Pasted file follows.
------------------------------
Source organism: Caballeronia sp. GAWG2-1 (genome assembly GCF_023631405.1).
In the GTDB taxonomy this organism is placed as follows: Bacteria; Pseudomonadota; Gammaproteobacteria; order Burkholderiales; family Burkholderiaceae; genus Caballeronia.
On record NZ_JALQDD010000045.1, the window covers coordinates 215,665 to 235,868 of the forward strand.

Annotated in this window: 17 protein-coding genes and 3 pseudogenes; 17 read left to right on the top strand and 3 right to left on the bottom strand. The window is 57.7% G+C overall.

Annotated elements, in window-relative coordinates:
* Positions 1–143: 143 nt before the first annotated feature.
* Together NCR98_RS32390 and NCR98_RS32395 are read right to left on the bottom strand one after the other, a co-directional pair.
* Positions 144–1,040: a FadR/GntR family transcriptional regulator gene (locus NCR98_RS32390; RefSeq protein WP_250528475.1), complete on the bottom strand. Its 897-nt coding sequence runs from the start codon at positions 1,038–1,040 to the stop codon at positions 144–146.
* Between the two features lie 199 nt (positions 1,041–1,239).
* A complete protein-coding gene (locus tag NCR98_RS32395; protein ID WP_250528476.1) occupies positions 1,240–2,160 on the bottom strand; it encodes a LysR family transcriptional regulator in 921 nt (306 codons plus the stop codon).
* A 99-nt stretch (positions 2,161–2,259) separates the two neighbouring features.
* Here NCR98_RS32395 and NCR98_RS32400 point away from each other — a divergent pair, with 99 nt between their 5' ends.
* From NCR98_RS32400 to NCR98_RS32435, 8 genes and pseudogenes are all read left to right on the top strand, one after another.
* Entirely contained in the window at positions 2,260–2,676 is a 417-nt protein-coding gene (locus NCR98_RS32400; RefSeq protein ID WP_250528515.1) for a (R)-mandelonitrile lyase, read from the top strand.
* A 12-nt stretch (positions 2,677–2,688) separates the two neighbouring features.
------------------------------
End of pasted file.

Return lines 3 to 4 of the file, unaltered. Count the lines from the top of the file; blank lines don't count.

On record NZ_JALQDD010000045.1, the window covers coordinates 215,665 to 235,868 of the forward strand.

Annotated in this window: 17 protein-coding genes and 3 pseudogenes; 17 read left to right on the top strand and 3 right to left on the bottom strand. The window is 57.7% G+C overall.